Woman in Tech of the month: Alison Dyer 

Woman in Tech of the Month is our series exploring the achievements of women who are breaking gender stereotypes to build technology-based careers. This month, we’re celebrating Ali Dyer, a leading Chief Information Security Officer in the UK retail industry. In this interview, she talks to us about her career journey, and shares advice for women looking to enter the industry.

Ali Dyer

Describe your role and what a typical day would look like for you?

I am the Chief Information Security Officer (CISO) at ASOS and responsible for cybersecurity, physical security, and fraud prevention.

A typical day for me is filled with back-to-back meetings. The meeting topics chop and change all the time. In one meeting I could be looking at trends in incident data, the next considering compliance with regulation, and the subsequent meeting could be discussing strategy for fraud data, and putting together a business case on how we prevent more fraud from occurring.

This is one of the reasons why I love the CISO role. It’s so varied. I get to work with different departments across the business but still retain a deep technical expertise in the field. In addition to this, I love that there is a CISO-to-CISO network which is built on the fact that we all have a common adversary. I’ve never worked in a field before where, despite competition between companies, we can still have conversations about cybersecurity and how we’re each addressing it.

In late 2022, I was appointed to the National Cyber Advisory Board which is a forum for a more inclusive and engaged national dialogue on cyber. The Board brings together leaders from academia, industry, and the third sector nationwide. It allows the Government to hear alternative viewpoints and harness networks from across the cyber ecosystem, mobilising them to support delivery across all five pillars of the National Cyber Strategy. I’m also the Chair of the International Information Integrity Institute (i-4) member advisory committee. It’s through roles like these that I continue my personal development.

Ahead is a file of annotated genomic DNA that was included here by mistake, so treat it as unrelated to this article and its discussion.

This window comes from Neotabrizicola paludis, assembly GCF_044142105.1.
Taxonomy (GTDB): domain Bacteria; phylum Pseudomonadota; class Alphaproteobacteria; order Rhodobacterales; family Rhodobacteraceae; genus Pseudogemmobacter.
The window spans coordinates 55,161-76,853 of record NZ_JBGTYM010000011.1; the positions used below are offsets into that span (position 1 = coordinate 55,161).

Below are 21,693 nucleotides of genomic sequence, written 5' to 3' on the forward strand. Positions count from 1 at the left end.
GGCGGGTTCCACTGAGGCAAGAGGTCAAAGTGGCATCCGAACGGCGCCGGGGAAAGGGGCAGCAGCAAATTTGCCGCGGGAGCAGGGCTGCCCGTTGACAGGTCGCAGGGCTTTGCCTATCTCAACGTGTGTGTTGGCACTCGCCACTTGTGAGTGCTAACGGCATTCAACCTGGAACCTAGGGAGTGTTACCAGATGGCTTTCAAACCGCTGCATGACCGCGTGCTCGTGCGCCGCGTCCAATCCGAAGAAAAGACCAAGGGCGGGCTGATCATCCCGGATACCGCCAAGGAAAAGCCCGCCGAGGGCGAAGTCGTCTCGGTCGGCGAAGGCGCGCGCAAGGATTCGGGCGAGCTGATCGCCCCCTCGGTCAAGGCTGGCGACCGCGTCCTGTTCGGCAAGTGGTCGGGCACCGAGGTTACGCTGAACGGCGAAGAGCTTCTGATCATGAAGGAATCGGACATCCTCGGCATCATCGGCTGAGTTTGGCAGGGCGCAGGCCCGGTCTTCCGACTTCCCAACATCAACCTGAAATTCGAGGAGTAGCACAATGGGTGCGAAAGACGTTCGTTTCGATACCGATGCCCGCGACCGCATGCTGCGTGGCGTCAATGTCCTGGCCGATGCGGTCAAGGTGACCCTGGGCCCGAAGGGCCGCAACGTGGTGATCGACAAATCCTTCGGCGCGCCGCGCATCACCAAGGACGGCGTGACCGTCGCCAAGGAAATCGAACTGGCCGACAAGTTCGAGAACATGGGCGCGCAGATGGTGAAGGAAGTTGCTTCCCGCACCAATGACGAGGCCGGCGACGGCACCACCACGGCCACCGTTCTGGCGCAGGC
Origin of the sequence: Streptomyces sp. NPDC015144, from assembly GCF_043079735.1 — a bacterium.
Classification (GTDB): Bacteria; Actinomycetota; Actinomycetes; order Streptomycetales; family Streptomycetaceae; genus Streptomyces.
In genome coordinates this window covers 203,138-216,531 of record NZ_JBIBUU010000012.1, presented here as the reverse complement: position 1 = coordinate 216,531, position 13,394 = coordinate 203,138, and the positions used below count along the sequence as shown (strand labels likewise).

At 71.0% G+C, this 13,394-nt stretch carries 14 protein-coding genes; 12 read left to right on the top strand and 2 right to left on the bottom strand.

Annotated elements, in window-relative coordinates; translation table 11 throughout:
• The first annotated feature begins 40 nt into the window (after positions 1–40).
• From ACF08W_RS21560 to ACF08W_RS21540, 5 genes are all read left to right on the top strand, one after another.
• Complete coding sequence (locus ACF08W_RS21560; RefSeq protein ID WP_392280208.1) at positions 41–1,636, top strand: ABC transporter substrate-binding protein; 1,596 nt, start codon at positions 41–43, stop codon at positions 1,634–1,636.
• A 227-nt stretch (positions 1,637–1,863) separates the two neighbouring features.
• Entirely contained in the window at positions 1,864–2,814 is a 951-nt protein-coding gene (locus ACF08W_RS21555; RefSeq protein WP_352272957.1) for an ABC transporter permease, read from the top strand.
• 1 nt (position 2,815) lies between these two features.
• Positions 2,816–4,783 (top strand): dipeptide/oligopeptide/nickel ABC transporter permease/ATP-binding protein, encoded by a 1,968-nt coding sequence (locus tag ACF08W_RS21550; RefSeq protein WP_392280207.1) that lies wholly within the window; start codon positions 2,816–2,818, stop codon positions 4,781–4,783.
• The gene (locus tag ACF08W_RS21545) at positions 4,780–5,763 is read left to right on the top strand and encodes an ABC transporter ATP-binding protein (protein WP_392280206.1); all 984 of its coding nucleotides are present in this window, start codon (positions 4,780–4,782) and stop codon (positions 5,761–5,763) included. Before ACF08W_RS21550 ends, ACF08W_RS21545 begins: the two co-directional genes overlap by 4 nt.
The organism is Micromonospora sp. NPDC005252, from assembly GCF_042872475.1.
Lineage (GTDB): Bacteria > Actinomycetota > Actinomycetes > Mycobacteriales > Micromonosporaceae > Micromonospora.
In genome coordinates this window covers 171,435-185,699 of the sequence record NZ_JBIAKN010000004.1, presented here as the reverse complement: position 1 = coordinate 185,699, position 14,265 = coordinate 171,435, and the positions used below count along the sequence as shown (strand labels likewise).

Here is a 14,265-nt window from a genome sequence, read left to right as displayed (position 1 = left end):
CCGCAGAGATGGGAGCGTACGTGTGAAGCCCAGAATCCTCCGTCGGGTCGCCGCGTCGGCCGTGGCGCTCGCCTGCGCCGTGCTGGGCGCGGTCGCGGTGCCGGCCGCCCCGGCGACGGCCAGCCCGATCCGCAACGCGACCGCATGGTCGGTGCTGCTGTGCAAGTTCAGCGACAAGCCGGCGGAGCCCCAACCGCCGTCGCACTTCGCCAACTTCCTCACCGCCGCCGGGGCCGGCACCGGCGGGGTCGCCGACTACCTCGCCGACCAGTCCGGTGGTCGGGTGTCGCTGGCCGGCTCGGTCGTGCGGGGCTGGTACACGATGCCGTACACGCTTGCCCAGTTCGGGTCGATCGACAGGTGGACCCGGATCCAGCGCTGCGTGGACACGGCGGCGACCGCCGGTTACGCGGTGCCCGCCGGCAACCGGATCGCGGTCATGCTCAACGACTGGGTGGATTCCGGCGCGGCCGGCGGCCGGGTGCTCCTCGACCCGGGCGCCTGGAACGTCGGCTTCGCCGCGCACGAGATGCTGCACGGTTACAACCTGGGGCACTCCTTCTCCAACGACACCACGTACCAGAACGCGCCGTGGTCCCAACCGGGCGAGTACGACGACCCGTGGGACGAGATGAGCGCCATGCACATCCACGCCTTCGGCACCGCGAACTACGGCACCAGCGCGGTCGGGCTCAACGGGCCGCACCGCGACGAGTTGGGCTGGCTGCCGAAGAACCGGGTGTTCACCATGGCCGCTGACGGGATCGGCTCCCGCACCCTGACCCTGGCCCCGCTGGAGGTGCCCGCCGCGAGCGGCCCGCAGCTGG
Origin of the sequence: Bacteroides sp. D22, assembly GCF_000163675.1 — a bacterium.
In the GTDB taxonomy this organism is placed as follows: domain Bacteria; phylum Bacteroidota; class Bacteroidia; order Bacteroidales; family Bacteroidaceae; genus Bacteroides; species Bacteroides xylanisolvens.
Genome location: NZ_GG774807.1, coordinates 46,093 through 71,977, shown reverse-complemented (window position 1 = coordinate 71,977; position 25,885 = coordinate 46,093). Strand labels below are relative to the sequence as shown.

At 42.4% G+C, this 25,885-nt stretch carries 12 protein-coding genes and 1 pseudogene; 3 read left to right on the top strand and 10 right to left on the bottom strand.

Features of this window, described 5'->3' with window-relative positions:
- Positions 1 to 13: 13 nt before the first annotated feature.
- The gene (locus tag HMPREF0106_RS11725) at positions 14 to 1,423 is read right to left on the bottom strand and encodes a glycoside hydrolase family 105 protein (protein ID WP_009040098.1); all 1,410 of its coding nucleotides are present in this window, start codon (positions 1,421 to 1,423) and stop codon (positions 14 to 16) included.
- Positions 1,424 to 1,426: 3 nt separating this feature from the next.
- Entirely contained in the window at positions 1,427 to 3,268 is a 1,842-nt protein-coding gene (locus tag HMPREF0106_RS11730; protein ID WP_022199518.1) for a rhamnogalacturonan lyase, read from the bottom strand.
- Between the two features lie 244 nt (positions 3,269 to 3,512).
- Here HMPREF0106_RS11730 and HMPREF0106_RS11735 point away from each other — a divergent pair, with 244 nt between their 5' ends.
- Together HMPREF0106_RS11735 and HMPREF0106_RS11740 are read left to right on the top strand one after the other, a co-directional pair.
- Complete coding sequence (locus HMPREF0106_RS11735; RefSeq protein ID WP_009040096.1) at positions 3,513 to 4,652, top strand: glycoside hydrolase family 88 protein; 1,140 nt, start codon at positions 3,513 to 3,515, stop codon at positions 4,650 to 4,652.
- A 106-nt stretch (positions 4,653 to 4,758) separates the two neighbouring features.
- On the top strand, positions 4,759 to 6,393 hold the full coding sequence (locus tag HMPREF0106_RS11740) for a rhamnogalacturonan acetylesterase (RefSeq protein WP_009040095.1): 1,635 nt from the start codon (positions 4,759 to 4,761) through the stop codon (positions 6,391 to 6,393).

For all the upsides, the CISO role also presents challenges. One of which is the context-switching of meetings. While I enjoy it, it’s important to constantly be on I-game. How I manage this, is to scan through my meetings ahead of each day and think about what might come up, the key points I want to make, and the output that I need from each meeting. This is how to ensure that every meeting can be as effective as possible.

Another challenge is how easy it is to be pulled into deep technical discussions. For example, urgent operational issues where it’s important to delve into the details. But it’s also crucial for CISOs to operate on a strategic level that aligns with the company’s goals at the same time.

I think the secret to being a happy CISO is being able to quickly get back to that strategic level of thinking about the bigger picture, and the communication of stakeholder engagement with the board. This is what really drives the department forward.

What has your career journey been like so far?

I sort of fell into cybersecurity! I initially studied Mechanical Engineering and I worked as an engineer for several years before progressing into IT for GlaxoSmithKline (GSK), where I held a variety of IT roles. During my sixteen years at GSK, I went to Malaysia for three years to set up a global IT centre from scratch in Kuala Lumpur.

Upon returning to the UK, I was given a programme and portfolio management role. One of the projects in the portfolio was the ‘new’ cybersecurity programme. At this point in my career, I knew nothing about cybersecurity, but I had a reputation for delivery. I successfully ran the programme for two years, during which I completely fell in love with the field. I decided to do a master’s degree in information security to supplement the experience I was building in the role with the theory of a qualification.

I soon realised that a CISO role would be a perfect fit for me as it has the blend of problem-solving and deep technical expertise, while still maintaining variety since it requires collaboration with every area of business.